My opinion derives from 2 generations in the sick people business, in rural areas. No, not Four-Corners-Of Arizona rural, but Upper-Midwest rural.

          • 1) Real-world evidence from the sandbox has shown tourniquet application times of six hours with zero limb deficits afterwards.
            If you live five hours or more from a major hospital, you have much bigger problems than that, for any emergency.

            2) The problem with using the cell phone isn’t your hands, it’s your brain. Multi-tasking is a myth. You can yak and fly, but you’re not weaving a plane around other traffic three plane lengths away while flying through tight canyons at wingtip range, at night, when you’re doing it. In a car on the highway, OTOH…

            3) My answer is not city-centric. Anything but. If you personally can’t call in a flight medic response, you driving is worse than doing nothing. You’re delaying any care until you arrive, and depriving the facility of any prep time whatsoever.
            As it happens, I dealt with a real-world stroke yesterday morning, FTR. All mine. We had 10″ warning.
            By the time it got there, there were three nurses and a doctor ready to go at the door. The paramedics had already started an IV en route, so we had blood tests going on at the bedside, and results in 2-10 minutes, not an hour after we got the line going. (Getting the machines to do that into an ambulance is matter of when, not if, and then just spending the $$. They’re about as complicated as using a glucometer, which millions of people do at home, daily.)
            You screeching up 15″ later means none of that. No warning. No assessment. No History. No IV.
            The CT scanner was ready and waiting for us. We had a Neurologist via tele-medicine on a robot assessing the patient from 50 miles away. (And if I have that now in an ED, it’s coming to the back of the ambulance soon. It’s only slightly harder than a Skype call.) Again, you have none of that in your car.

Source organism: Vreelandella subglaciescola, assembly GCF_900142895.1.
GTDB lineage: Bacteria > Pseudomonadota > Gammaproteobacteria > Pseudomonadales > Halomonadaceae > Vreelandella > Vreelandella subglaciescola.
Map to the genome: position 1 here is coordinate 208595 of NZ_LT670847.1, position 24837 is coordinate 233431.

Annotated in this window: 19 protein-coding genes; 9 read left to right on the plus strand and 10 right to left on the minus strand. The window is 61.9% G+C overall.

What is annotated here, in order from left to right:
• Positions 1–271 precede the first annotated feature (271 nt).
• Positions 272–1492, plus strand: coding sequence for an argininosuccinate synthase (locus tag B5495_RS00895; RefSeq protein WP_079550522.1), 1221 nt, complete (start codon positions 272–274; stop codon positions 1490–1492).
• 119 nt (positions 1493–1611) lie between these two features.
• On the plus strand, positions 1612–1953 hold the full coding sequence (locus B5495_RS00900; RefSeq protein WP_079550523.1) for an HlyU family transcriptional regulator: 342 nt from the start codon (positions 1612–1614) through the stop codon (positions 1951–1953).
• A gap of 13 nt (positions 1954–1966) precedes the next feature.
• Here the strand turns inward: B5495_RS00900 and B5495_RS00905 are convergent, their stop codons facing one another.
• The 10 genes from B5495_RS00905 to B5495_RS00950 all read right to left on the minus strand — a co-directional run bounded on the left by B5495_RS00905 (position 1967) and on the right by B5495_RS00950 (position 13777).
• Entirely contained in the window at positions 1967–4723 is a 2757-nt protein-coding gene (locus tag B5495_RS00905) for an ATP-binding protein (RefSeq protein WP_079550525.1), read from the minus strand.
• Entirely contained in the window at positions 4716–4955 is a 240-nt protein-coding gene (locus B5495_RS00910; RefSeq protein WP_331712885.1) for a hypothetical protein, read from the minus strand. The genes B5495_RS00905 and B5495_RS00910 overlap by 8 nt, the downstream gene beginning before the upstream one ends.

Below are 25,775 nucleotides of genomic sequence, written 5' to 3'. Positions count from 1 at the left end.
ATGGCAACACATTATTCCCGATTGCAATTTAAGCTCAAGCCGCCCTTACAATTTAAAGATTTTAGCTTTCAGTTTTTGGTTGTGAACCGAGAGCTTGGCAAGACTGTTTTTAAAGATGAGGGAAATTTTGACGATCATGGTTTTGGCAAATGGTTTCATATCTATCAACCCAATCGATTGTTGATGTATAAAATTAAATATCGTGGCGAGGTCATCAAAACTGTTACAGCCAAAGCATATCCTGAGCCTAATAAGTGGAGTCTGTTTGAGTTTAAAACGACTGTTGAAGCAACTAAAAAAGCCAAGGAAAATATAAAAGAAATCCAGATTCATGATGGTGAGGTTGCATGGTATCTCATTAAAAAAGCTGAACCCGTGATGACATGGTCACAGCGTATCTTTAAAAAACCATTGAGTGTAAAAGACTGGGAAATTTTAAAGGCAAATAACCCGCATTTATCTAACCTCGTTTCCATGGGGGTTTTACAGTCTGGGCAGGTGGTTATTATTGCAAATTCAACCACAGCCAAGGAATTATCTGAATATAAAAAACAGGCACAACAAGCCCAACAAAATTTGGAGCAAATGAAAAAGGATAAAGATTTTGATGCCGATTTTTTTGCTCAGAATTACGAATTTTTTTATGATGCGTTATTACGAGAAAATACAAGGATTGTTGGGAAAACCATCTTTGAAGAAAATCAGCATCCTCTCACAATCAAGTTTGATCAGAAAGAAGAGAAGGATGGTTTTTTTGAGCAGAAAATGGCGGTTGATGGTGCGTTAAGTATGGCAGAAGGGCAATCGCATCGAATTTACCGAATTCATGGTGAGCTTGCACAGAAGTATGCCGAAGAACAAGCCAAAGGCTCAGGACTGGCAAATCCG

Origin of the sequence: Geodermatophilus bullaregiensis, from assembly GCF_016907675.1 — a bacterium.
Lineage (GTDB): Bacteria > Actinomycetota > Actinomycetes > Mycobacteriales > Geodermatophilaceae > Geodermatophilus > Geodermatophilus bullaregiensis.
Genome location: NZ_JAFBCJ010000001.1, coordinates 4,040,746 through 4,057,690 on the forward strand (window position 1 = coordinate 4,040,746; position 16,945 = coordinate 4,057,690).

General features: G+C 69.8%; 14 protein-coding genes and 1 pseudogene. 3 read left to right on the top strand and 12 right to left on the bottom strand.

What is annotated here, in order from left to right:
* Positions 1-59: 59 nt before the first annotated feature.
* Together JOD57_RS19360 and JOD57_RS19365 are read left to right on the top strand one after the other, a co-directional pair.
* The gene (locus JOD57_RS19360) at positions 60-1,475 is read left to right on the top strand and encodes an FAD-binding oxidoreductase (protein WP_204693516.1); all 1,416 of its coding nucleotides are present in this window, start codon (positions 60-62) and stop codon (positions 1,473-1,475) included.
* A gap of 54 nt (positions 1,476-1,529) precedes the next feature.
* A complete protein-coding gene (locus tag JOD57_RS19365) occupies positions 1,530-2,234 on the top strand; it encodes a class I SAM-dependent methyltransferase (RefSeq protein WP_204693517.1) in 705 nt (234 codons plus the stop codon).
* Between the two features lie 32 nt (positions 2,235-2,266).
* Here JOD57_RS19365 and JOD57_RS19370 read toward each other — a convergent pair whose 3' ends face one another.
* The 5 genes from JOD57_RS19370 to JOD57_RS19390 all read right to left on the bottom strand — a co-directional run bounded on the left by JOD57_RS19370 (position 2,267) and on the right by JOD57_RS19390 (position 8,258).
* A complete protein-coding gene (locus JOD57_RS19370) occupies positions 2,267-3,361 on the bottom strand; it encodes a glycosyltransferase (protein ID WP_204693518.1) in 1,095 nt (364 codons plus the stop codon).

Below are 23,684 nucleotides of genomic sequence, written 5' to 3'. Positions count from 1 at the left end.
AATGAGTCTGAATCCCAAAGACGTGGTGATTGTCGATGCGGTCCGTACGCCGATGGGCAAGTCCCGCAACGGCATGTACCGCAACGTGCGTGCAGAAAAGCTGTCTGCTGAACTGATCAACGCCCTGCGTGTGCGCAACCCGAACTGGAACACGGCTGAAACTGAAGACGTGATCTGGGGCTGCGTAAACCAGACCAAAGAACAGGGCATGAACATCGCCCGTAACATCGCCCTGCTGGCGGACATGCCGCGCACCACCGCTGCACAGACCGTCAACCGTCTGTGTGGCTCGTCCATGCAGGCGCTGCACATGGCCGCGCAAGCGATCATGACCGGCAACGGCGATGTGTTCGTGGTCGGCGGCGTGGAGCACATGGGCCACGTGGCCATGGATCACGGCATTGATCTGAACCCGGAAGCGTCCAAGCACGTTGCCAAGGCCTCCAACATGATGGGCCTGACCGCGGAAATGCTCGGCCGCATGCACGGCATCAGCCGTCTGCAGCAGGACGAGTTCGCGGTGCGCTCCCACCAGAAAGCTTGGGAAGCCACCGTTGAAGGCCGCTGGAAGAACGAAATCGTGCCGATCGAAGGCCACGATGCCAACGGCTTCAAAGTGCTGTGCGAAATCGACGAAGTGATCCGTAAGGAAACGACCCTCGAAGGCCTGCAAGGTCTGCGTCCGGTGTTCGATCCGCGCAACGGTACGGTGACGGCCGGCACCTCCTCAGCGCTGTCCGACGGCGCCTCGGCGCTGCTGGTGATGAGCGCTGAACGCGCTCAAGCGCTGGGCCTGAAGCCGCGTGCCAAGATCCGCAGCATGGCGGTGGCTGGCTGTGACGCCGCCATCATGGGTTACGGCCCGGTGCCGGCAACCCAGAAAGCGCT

Within 10 minutes of them hitting the door, we had a surgical team inbound to treat the problem. They were in surgery 70 minutes after the patient came through the door.

            All of that would have been delayed measurably had someone elected to scoop and go.
            Assuming they didn’t have an accident on the way.
            And there’s nothing on that list not available, even in BFEgypt.

            If time is that critical, unlike you, EMS can request an airlift from an LZ en route, meet the helo, and skip straight to Big City Medical at 2-3 times your best driving speed, on a straight line, little to no traffic, with world-class medical care en route, and full patient monitoring for any complications the entire time.

            Joe Blow and his F-150 bring exactly none of that to the equation, in town or out, anywhere anyone can read this.

            If you have shit-level EMS (and you may, indeed), beat on TPTB thereabouts to step it up until you drive the lesson home.
            They’re literally 50 years behind the times, and there’s no excuse for that.
            That makes this not a city vs. country discussion.
            It’s a 1970 vs. 2023 discussion.